Stem-cell advances may quell ethics debate

LOUISVILLE, Ky. -- Robert Waddell says he's glad the stem cells that healed him came from "a guy who was 50 years old" and not a human embryo.

As a Catholic, Waddell opposes the destruction of embryos and didn't want to rely on embryonic stem cells to cure his kidney disease. But he avoided this moral dilemma by getting bone marrow stem cells from a friend who donated a kidney as part of a University of Louisville study.

"It has nothing to do with embryonic stem cells," said Waddell, a 47-year-old father of four. "That made it a lot easier."

Recent strides in stem-cell research show adult stem cells to be ever-more-promising, many scientists say, quelling the controversy steeped in faith and science that has long surrounded embryonic stem cells.

In fact, University of Louisville researcher Scott Whittemore said the debate is almost moot.

"Realistically, (many scientists don't use) the types of stem cells that are so problematic anymore," he said, adding that adult stem cells can now be reprogrammed to behave like embryonic stem cells. "The field has moved so fast."

In addition to these genetically reprogrammed adult cells - known as induced pluripotent stem cells or iPS cells - scientists are on the cusp of being able to turn one type of cell into another in the body without using stem cells at all. They shared some of the latest research last week at the annual International Society for Stem Cell Research in Vancouver.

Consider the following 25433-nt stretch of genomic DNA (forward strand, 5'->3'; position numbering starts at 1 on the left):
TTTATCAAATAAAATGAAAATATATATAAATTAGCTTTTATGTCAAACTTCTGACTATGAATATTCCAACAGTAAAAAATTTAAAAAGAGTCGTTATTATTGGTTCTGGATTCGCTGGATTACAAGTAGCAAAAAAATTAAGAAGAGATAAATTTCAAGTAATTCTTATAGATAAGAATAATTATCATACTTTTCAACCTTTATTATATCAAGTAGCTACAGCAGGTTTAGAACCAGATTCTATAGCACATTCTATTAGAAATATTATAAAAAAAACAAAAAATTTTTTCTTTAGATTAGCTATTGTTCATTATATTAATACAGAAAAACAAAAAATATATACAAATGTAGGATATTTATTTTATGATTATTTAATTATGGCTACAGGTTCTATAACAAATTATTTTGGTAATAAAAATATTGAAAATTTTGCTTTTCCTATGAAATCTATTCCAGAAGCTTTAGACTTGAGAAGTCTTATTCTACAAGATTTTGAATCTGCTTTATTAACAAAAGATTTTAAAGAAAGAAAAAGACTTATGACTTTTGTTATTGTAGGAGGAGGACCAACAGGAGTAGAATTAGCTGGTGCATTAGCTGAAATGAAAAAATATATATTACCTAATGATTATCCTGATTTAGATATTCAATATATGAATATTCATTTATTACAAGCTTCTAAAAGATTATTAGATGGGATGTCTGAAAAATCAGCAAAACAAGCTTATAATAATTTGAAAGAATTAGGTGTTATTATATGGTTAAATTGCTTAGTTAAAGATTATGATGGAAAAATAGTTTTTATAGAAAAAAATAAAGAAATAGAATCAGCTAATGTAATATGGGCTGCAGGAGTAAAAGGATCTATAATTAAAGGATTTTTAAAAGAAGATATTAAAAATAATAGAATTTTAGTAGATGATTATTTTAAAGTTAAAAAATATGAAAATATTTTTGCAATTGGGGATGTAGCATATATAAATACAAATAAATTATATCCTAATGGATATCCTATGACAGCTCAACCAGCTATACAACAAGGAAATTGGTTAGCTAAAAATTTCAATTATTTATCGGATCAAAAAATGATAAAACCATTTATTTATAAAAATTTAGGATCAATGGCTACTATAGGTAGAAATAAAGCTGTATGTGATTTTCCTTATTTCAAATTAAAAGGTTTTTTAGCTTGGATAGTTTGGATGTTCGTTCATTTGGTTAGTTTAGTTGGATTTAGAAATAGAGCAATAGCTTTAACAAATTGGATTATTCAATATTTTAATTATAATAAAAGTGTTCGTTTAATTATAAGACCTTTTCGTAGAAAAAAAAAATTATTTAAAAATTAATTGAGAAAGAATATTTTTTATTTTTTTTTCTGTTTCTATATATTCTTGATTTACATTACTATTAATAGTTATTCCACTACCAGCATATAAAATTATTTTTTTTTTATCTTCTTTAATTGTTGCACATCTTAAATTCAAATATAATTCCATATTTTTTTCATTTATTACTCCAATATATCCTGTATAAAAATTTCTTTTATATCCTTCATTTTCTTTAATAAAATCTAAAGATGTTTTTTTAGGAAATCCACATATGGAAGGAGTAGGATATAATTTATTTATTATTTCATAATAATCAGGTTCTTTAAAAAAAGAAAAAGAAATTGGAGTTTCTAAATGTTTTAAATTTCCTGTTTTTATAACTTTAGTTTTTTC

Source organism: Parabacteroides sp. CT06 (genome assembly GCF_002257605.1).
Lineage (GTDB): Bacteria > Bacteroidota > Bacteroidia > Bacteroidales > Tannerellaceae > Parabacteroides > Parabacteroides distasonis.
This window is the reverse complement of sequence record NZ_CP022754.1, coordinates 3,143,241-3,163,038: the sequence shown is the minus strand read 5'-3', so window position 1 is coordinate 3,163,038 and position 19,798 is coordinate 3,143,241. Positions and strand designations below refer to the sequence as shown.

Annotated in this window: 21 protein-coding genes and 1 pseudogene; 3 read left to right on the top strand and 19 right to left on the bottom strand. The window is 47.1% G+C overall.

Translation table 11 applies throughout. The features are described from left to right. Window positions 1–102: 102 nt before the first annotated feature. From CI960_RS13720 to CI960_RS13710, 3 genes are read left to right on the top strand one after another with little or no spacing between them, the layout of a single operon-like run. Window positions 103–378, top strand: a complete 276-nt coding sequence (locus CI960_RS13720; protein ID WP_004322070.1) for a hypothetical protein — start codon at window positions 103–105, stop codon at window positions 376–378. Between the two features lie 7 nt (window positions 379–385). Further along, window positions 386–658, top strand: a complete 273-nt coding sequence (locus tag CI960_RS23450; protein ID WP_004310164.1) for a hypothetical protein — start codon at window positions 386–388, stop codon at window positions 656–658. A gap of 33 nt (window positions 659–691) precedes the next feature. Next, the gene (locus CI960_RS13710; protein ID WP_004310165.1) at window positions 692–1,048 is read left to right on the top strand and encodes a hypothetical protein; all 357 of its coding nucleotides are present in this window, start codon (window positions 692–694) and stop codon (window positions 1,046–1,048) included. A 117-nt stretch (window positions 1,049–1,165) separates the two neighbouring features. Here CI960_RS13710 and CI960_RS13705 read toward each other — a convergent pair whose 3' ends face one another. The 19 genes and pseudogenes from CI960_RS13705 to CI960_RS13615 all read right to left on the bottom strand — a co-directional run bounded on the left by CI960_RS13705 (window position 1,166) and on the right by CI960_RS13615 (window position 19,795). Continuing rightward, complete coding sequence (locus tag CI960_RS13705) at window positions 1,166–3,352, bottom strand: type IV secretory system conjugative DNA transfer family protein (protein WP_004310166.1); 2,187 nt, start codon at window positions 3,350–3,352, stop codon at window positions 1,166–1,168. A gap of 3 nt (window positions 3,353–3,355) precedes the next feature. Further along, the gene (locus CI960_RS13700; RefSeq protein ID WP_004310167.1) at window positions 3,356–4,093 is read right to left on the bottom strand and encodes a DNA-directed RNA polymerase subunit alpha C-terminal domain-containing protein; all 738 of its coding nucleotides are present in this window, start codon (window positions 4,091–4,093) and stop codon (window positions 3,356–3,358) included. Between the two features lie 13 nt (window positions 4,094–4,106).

"IPS cells overcame the main ethical issues," namely the use of embryos some Americans consider sacred human life, said Brett Spear, a professor of microbiology, immunology and molecular genetics at the University of Kentucky who uses iPS cells to model liver disease.

But other scientists argue that embryonic stem cell research remains important.

Dr. George Daley, director of the stem cell transplant program at Boston Children's Hospital and past president of the research society, said embryonic cells are a tool in the search for cures.

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Stem-cell advances may quell ethics debate

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